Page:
World Wildlife Day: Meet the most endangered species in Wales

To mark World Wildlife Day, we look at some of the rare and endangered species in Wales and where you can find them.

Small tortoiseshell butterfly (Photograph: Natural England)

The United Nations observes March 3 as World Wildlife Day to celebrate and recognise the world’s wild animals. Each year, they come up with a new theme to raise awareness. 

This year, the theme is “Recovering key species for ecosystem restoration”, which aims to highlight some of the most critically endangered species of flora and fauna. 

Wales is home to an incredible range of biodiversity and wildlife, but as a consequence of human encroachment and neglect, some of them are on the brink of disappearing unless steps are taken to conserve them.

But even though they may be rare to find, if you’re in Wales you are perfectly placed to don your safari hats and grab your binoculars for a weekend getaway. We take a look at seven species that you might not want to miss out on.

High brown fritillary

Photograph: Tatianna Sims

Britain’s most threatened butterfly, the High Brown Fritillary has lost more than 85% of its population since 1970. Termed as one of the most difficult butterflies to observe, they are known to be very picky when it comes to breeding, being highly dependent on warm climates and rich violets. Their distinct row of brown spots with hues of silvers make them a sight to behold, and can be found locally centred on the Alun Valley on the western side of the Vale of Glamorgan.

Red squirrel

Photograph: hedera.baltica

Red squirrels face the risk of extinction due to the transmission of the deadly squirrelpox virus. Cousins to beavers, these arboreals live on coniferous trees.  Solitary in nature, they feast on hazelnuts and shoots of flowers. Deep in the woodlands of Anglesey, you might find their bushy tails wrapped around their bodies as blankets on tall trees, in the winter.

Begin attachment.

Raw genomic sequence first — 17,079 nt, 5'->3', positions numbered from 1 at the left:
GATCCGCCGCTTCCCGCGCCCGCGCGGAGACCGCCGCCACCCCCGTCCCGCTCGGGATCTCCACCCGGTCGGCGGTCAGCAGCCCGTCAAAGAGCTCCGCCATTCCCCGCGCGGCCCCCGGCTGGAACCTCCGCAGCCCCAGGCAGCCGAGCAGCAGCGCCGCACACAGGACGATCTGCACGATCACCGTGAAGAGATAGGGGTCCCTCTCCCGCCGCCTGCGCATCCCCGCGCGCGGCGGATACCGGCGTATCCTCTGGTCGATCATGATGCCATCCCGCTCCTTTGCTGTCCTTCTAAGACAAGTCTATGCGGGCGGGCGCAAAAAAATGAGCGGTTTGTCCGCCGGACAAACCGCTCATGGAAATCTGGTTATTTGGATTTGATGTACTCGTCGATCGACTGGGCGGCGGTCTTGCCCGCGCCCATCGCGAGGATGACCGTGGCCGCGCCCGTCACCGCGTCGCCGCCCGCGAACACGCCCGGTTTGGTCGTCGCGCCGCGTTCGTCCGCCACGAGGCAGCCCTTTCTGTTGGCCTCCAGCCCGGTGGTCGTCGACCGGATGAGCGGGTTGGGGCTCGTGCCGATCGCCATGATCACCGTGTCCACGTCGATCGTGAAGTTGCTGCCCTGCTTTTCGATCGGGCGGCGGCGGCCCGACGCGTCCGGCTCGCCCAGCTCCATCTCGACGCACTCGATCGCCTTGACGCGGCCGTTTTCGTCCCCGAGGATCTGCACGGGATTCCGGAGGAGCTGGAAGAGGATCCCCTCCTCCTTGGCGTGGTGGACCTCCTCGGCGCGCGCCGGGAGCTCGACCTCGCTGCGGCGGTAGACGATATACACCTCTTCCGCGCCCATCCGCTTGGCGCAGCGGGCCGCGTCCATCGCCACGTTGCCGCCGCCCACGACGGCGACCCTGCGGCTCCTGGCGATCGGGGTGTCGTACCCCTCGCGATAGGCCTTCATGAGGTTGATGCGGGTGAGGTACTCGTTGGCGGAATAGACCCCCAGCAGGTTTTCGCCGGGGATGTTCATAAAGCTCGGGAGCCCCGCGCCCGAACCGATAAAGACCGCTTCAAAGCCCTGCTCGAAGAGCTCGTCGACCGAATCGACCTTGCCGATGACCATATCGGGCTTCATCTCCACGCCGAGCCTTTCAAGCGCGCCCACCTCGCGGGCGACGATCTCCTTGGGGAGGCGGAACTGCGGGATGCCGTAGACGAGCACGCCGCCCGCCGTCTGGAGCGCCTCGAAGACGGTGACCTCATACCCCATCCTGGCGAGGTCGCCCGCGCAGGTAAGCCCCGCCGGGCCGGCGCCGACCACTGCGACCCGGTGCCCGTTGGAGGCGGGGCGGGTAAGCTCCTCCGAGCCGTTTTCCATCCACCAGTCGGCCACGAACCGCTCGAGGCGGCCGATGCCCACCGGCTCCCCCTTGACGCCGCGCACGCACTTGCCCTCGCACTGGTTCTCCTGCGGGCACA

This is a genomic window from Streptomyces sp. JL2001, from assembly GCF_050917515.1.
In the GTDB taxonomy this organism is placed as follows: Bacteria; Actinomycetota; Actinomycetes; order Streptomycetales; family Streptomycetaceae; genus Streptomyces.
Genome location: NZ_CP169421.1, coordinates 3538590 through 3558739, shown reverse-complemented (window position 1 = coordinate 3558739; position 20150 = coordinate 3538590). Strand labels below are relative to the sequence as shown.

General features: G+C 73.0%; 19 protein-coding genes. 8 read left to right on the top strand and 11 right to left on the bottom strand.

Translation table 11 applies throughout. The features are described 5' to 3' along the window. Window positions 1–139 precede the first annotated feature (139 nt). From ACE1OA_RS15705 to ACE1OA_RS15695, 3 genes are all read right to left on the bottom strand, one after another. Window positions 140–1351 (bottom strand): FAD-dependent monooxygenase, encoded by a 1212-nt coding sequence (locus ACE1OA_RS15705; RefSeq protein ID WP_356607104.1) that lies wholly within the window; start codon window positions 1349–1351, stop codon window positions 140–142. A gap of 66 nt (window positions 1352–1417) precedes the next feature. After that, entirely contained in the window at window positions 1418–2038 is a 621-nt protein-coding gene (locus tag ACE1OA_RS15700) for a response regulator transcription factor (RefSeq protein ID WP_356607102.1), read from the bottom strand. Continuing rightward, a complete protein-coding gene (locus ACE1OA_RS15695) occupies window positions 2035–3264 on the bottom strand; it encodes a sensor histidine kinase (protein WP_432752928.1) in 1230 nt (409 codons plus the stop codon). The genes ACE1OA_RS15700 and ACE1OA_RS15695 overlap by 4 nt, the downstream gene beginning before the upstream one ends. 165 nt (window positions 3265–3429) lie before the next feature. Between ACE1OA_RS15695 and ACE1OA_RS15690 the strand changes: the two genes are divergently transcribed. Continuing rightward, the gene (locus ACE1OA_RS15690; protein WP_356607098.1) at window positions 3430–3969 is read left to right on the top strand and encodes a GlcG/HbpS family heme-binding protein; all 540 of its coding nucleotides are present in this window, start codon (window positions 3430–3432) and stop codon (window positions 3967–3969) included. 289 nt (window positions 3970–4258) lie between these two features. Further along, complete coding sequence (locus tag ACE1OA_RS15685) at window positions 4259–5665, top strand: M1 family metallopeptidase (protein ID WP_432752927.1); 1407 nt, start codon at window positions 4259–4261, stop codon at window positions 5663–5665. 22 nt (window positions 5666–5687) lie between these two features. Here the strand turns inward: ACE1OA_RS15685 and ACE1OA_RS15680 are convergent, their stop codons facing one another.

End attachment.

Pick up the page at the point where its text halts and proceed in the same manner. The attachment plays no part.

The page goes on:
Shrill carder bee

Photograph: Back from the Brink

One of the rarest bumblebee to exist in the UK, the Shrill carder bee gets its name from the shrilly high-pitched buzz produced by the queens. They are easy to spot with their greyish-green hue, a black band around their belly, and a reddish-orange tail. Restricted to a handful of lcoations in Wales, they can be found in the Somerset Levels, Gwent Levels and Pembrokeshire,as well as along the Glamorgan coast and Thames corridor. 

Pine Martens

Photograph: Caroline Legg

Perilously close to extinction in Wales, these mammal-eaters live in the woodlands and spend most of their time on pine trees. Owing to deforestation, there has been a dramatic decline of the species. These chestnut-coloured creatures have a yellow bib, and weigh no more than two kilos. Blind at birth, they develop eyesight after a few months. If you were to go on a trek to Snowdonia, you’d be sure to spot a pine marten, or they’re now endangered, and listed as a priority species that must be conserved. 


Photograph: Andrew